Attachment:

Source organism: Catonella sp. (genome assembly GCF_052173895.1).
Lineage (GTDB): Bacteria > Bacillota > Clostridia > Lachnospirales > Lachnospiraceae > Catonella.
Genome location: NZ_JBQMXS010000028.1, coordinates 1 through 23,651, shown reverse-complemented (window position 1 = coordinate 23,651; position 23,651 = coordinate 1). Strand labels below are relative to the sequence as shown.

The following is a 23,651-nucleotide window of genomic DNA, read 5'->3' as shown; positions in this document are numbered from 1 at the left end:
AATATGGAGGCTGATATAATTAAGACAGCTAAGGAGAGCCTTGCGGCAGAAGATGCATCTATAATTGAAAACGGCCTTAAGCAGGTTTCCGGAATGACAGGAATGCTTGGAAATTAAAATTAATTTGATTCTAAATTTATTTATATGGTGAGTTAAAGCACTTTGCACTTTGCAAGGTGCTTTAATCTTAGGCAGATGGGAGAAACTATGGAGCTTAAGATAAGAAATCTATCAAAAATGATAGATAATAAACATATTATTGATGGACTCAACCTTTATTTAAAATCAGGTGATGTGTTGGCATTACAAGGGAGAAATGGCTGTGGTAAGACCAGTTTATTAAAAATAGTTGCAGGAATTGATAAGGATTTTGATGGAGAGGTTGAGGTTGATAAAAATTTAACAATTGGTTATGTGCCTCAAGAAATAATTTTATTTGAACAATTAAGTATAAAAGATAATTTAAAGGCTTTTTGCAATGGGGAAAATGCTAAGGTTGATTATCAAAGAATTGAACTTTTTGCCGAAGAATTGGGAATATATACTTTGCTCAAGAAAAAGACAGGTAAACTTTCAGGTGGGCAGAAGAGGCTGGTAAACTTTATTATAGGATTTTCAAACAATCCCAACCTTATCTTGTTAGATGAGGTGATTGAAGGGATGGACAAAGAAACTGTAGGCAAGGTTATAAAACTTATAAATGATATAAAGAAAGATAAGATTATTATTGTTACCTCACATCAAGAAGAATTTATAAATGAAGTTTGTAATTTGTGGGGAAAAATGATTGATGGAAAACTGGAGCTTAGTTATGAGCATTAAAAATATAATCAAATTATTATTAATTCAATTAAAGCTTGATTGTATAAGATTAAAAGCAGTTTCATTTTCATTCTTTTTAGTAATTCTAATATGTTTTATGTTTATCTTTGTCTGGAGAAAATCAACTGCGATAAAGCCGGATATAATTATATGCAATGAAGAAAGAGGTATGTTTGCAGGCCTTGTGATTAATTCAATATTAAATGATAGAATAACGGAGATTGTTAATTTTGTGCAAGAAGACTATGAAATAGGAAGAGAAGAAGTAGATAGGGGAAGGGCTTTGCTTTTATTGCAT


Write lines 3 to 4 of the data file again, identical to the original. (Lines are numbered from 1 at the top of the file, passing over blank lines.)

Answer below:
Genome location: NZ_JBQMXS010000028.1, coordinates 1 through 23,651, shown reverse-complemented (window position 1 = coordinate 23,651; position 23,651 = coordinate 1). Strand labels below are relative to the sequence as shown.

The following is a 23,651-nucleotide window of genomic DNA, read 5'->3' as shown; positions in this document are numbered from 1 at the left end: